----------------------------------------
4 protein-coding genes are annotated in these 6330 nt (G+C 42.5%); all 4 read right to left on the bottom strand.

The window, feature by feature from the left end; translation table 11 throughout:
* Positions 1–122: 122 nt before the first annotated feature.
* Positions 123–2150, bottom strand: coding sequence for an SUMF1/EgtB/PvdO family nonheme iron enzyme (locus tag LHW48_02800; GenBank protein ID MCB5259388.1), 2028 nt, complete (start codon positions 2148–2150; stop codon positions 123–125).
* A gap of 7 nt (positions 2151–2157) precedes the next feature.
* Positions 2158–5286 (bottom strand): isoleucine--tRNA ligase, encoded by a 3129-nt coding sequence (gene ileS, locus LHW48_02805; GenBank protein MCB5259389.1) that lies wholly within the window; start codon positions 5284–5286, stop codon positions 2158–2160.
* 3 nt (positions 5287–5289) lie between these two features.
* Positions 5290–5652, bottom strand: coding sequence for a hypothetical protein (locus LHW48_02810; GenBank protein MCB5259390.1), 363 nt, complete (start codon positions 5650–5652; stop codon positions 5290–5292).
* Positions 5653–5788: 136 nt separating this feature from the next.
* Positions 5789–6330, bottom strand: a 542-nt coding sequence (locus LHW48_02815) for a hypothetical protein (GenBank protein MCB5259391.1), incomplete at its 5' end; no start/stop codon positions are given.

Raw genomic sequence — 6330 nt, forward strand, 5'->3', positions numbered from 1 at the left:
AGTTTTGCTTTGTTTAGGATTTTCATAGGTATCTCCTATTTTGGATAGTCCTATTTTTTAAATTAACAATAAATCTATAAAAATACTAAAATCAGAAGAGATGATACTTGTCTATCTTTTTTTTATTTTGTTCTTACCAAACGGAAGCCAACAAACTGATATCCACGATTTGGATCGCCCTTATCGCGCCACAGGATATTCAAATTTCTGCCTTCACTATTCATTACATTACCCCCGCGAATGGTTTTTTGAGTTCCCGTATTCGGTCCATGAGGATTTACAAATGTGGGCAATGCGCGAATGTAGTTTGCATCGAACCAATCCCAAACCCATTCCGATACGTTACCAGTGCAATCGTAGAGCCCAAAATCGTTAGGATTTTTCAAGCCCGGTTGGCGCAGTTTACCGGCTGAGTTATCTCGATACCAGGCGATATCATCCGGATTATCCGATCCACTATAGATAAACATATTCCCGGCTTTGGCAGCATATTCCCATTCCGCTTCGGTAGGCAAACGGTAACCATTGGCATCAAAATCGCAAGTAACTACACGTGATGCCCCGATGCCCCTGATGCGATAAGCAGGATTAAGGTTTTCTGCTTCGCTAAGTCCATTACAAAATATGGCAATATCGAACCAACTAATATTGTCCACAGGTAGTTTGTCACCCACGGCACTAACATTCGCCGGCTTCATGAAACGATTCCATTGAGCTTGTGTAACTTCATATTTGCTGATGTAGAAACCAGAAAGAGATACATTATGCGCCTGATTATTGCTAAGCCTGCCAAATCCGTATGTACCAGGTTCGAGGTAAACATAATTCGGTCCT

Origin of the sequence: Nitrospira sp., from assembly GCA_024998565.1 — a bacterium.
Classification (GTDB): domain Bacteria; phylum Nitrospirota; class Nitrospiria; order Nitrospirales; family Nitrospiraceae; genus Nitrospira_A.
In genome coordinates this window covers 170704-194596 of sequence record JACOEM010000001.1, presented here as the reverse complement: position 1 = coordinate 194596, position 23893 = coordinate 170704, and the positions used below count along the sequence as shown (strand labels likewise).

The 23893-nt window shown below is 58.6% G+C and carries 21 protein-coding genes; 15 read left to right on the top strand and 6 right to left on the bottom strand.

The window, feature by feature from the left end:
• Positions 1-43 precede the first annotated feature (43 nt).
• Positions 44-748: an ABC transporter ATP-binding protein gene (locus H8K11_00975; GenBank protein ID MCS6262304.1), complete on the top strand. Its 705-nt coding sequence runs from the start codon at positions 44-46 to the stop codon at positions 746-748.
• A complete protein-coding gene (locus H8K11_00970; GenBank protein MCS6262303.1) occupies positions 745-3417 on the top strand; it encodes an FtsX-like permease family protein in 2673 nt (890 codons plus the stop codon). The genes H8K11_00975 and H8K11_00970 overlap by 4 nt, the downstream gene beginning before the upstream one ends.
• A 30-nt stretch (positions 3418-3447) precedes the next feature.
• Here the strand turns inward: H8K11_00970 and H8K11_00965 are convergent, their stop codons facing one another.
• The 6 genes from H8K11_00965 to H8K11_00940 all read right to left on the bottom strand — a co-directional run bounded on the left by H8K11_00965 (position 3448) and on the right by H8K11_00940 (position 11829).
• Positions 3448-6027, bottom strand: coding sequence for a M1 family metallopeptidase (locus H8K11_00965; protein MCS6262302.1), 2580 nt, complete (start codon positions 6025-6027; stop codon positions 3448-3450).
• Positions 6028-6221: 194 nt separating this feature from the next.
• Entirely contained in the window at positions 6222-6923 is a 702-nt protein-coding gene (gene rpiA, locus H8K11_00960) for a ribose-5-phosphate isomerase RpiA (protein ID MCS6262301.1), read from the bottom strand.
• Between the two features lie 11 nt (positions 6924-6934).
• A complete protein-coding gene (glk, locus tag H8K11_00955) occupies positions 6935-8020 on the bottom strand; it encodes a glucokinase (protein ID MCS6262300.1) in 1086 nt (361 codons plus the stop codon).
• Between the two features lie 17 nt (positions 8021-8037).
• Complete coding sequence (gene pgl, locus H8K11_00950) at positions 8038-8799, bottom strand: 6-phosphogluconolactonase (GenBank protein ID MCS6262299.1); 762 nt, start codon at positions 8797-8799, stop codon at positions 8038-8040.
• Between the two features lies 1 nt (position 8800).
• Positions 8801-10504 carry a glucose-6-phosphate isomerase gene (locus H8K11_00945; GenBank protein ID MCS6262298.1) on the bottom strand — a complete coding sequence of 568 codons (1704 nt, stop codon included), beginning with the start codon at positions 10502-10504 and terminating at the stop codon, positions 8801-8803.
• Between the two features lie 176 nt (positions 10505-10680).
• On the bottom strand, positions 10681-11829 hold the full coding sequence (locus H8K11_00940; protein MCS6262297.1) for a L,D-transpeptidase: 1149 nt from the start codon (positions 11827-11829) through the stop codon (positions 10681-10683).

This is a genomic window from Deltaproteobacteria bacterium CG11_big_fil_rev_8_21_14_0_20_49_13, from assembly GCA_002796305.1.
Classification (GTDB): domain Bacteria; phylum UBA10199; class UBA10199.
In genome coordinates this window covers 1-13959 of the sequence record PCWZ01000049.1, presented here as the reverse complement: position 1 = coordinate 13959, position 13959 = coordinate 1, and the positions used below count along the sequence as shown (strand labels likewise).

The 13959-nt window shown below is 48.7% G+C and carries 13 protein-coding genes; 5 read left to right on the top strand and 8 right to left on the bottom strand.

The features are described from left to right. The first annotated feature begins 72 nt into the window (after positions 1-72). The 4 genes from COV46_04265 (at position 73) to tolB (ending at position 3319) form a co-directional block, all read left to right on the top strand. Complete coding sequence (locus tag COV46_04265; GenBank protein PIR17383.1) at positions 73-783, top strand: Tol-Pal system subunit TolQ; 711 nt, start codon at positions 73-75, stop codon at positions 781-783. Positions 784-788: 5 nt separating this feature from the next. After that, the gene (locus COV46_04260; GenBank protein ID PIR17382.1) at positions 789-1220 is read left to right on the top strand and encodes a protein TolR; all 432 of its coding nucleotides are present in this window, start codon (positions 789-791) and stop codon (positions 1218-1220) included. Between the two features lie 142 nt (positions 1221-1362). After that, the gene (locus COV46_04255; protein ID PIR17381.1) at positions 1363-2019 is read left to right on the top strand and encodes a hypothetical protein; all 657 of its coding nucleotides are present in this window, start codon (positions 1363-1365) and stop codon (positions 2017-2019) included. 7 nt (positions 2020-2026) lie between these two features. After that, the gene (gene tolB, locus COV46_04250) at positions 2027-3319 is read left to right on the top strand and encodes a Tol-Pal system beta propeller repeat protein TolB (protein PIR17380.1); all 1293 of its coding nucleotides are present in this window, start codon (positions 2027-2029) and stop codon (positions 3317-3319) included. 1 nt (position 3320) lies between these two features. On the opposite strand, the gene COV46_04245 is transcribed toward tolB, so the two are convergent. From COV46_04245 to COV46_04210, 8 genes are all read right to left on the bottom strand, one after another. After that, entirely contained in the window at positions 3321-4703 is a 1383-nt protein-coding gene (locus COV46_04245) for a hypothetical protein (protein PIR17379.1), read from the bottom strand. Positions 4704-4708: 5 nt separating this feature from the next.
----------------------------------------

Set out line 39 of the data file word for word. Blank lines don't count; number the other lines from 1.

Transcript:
The features are described from left to right. The first annotated feature begins 72 nt into the window (after positions 1-72). The 4 genes from COV46_04265 (at position 73) to tolB (ending at position 3319) form a co-directional block, all read left to right on the top strand. Complete coding sequence (locus tag COV46_04265; GenBank protein PIR17383.1) at positions 73-783, top strand: Tol-Pal system subunit TolQ; 711 nt, start codon at positions 73-75, stop codon at positions 781-783. Positions 784-788: 5 nt separating this feature from the next. After that, the gene (locus COV46_04260; GenBank protein ID PIR17382.1) at positions 789-1220 is read left to right on the top strand and encodes a protein TolR; all 432 of its coding nucleotides are present in this window, start codon (positions 789-791) and stop codon (positions 1218-1220) included. Between the two features lie 142 nt (positions 1221-1362). After that, the gene (locus COV46_04255; protein ID PIR17381.1) at positions 1363-2019 is read left to right on the top strand and encodes a hypothetical protein; all 657 of its coding nucleotides are present in this window, start codon (positions 1363-1365) and stop codon (positions 2017-2019) included. 7 nt (positions 2020-2026) lie between these two features. After that, the gene (gene tolB, locus COV46_04250) at positions 2027-3319 is read left to right on the top strand and encodes a Tol-Pal system beta propeller repeat protein TolB (protein PIR17380.1); all 1293 of its coding nucleotides are present in this window, start codon (positions 2027-2029) and stop codon (positions 3317-3319) included. 1 nt (position 3320) lies between these two features. On the opposite strand, the gene COV46_04245 is transcribed toward tolB, so the two are convergent. From COV46_04245 to COV46_04210, 8 genes are all read right to left on the bottom strand, one after another. After that, entirely contained in the window at positions 3321-4703 is a 1383-nt protein-coding gene (locus COV46_04245) for a hypothetical protein (protein PIR17379.1), read from the bottom strand. Positions 4704-4708: 5 nt separating this feature from the next.